Defects in cardiac NaVCh function due to mutations associated with disorders of cardiac conduction exhibit more complex biophysical properties (61, 62). Mutations causing isolated conduction defects have generally been observed to cause reduced NaVCh availability as a consequence of mixed gating disturbances. In the case of a Dutch family segregating a specific missense allele (G514C), the mutation causes unequal depolarizing shifts in the voltage-dependence of activation and inactivation such that a smaller number of channels are activated at typical threshold voltages (61). Computational modeling of these changes supports reduced conduction velocity, but the level of predicted NaVCh loss is insufficient to cause shortened epicardial action potentials, which explains why these individuals do not manifest Brugada syndrome. Two other SCN5A mutations causing isolated conduction disturbances (G298S and D1595N) are also predicted to reduce channel availability by enhancing the tendency of channels to undergo slow inactivation in combination with a complex mix of gain- and loss-of-function defects (62). However, other alleles exhibiting complete loss of function have also been associated with isolated cardiac conduction disease (108, 109) without the Brugada syndrome. These observations suggest that additional host factors may contribute to determining whether a mutation will manifest as arrhythmia susceptibility or impaired conduction. This idea is supported by the observation that a single SCN5A mutation causes either Brugada syndrome or isolated conduction defects in different members of a large French family (88).
Biophysical properties of mutant cardiac NaVChs associated with combined phenotypes are also more complex. An in-frame insertion mutation (1795insD) has been identified in a family segregating both LQTS and Brugada syndrome (63). This mutation causes an inactivation defect resulting in persistent Na+ current characteristic of most other SCN5A mutations associated with LQTS, but it also confers enhanced slow inactivation with reduced channel availability that is more characteristic of Brugada syndrome (63). The 2 biophysical abnormalities are predicted to predispose to ventricular arrhythmia at extremes of heart rate by different mechanisms (110). Whereas persistent current will prolong the QT interval to a greater degree at slow heart rates, enhanced slow inactivation predisposes myocardial cells to activity-dependent loss of NaVCh availability at fast rates. In another unusual case, deletion of lysine-1500 in SCN5A was associated with the unique combination of LQTS, Brugada syndrome, and impaired conduction in the same family (65). The mutation impairs inactivation, resulting in a persistent Na+ current, and reduces NaVCh availability by opposing shifts in voltage-dependence of inactivation and activation.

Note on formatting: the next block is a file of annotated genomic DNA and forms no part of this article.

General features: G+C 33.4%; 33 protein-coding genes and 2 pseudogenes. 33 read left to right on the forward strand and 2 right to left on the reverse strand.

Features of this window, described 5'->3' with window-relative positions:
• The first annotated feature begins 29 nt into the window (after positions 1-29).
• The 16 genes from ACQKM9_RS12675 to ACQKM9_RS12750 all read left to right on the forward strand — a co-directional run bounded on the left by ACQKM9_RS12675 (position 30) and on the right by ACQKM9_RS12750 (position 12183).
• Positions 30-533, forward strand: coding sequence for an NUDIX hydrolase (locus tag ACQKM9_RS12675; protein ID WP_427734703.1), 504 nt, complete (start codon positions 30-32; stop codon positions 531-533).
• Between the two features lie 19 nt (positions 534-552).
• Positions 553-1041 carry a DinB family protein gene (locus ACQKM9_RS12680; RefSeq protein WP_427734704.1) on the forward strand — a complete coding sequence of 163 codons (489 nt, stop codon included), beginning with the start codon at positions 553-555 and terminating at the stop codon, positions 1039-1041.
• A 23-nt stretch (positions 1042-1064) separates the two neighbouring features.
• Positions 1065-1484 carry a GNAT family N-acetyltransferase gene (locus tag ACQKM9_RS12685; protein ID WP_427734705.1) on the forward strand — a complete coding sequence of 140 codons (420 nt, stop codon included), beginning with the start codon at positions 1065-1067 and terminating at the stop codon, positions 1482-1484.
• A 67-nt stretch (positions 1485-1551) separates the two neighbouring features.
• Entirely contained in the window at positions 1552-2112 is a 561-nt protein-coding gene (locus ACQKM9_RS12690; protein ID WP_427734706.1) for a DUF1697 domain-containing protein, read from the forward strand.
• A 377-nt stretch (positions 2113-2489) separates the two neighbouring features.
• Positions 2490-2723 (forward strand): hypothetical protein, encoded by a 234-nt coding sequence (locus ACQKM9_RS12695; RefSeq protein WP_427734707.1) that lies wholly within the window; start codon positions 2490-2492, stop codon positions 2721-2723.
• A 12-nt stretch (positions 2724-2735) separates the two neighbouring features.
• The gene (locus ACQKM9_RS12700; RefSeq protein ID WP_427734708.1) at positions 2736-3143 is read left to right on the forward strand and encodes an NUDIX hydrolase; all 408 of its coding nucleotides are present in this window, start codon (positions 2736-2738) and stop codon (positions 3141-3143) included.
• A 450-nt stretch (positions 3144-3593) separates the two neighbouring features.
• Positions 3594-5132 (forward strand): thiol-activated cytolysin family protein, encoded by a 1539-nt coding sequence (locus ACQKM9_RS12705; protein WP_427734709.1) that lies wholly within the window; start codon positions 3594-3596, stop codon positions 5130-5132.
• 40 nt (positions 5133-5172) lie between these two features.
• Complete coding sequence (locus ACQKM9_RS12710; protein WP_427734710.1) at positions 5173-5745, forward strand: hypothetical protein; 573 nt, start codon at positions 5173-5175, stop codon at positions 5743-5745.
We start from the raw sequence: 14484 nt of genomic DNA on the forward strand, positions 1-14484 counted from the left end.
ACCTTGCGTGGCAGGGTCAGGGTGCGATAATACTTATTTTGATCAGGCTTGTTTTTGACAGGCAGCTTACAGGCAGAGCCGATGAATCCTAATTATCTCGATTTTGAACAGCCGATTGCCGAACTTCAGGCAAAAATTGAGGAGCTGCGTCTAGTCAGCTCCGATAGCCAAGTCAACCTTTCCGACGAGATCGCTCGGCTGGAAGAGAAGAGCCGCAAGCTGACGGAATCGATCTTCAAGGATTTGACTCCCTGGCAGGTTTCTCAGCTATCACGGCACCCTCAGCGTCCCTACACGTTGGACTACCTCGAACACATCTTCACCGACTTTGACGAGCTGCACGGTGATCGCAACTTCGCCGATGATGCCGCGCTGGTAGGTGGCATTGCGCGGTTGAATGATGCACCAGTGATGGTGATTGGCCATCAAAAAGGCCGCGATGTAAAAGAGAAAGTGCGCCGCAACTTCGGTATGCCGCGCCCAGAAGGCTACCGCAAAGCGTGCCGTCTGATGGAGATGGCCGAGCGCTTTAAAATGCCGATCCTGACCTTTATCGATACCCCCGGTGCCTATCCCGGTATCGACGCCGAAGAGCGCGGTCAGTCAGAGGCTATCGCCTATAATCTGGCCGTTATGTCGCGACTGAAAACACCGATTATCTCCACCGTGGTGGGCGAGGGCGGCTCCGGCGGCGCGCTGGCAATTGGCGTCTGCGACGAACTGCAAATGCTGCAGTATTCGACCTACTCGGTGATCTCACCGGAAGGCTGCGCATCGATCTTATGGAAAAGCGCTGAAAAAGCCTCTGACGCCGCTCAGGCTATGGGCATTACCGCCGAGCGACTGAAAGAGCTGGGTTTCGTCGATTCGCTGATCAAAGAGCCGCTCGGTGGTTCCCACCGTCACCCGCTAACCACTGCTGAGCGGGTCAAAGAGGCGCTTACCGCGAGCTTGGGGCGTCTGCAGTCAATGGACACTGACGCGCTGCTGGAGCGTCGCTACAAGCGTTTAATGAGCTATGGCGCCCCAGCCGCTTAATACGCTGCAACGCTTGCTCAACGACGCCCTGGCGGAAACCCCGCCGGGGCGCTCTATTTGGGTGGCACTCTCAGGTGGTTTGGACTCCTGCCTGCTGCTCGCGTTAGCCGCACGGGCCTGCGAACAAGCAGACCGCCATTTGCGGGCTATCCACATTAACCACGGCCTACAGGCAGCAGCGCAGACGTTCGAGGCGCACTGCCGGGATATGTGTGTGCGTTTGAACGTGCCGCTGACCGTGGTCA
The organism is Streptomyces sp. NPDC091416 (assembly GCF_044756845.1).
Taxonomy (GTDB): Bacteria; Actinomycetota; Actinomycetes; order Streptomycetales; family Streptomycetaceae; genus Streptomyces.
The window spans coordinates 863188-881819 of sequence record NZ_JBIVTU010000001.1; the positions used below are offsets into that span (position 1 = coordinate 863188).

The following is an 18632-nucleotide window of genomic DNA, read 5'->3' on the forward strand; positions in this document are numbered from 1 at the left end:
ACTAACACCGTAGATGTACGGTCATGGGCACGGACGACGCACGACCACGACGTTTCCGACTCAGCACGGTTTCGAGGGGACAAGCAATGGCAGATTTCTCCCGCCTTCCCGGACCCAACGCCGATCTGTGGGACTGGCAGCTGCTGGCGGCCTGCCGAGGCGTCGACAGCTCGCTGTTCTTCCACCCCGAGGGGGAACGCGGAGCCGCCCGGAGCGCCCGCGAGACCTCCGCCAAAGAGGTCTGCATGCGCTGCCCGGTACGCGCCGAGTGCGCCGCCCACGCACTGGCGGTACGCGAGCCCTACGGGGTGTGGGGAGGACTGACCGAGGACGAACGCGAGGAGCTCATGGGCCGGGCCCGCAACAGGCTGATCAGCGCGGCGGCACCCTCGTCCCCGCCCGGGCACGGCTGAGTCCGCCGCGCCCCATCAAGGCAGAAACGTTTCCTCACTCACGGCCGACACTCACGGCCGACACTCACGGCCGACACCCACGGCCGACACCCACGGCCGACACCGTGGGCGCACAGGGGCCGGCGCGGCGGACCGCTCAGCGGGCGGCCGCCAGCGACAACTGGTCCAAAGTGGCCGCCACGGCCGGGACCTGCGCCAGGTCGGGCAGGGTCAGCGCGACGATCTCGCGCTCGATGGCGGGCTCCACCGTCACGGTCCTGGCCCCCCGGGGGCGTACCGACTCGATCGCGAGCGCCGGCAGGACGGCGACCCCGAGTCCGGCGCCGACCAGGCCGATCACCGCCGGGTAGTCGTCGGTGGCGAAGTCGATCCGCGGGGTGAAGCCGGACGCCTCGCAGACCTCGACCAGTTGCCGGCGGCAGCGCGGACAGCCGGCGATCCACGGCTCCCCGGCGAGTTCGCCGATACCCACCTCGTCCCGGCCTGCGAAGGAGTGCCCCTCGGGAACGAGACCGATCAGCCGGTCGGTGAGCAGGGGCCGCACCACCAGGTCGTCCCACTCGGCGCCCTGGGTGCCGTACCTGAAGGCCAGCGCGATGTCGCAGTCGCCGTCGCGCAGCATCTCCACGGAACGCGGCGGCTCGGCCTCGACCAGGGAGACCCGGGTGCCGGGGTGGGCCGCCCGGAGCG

Unlike LQTS, Brugada syndrome, and isolated cardiac conduction disease, in which affected individuals are heterozygous for single NaVCh mutations, there are cases in which individuals with severe impairments in cardiac conduction have inherited mutations from both parents. Lupoglazoff et al. described a child homozygous for a missense SCN5A allele (V1777M) who exhibited LQTS with rate-dependent atrioventricular conduction block (86). In a separate report, probands from 3 families exhibited perinatal sinus bradycardia progressing to atrial standstill (congenital sick sinus syndrome) and were found to have compound heterozygosity for mutations in SCN5A (85). Compound heterozygosity in SCN5A has also been observed in 2 infants with neonatal wide complex tachycardia and a generalized cardiac conduction defect (111). In each case of compound heterozygosity, individuals inherited 1 nonfunctional or severely dysfunctional mutation from 1 parent and a second allele with mild biophysical defects from the other parent. Interestingly, the parents who were carriers of single mutations were asymptomatic, which suggests that they had subclinical disease or other host factors affording protection. These unusually severe examples of SCN5A-linked cardiac conduction disorders illustrate the clinical consequence of nearly complete loss of NaVCh function. Complete absence of the murine Scn5a locus results in embryonic lethality (112), and it is likely that homozygous deletion or inactivation of human SCN5A is also not compatible with life.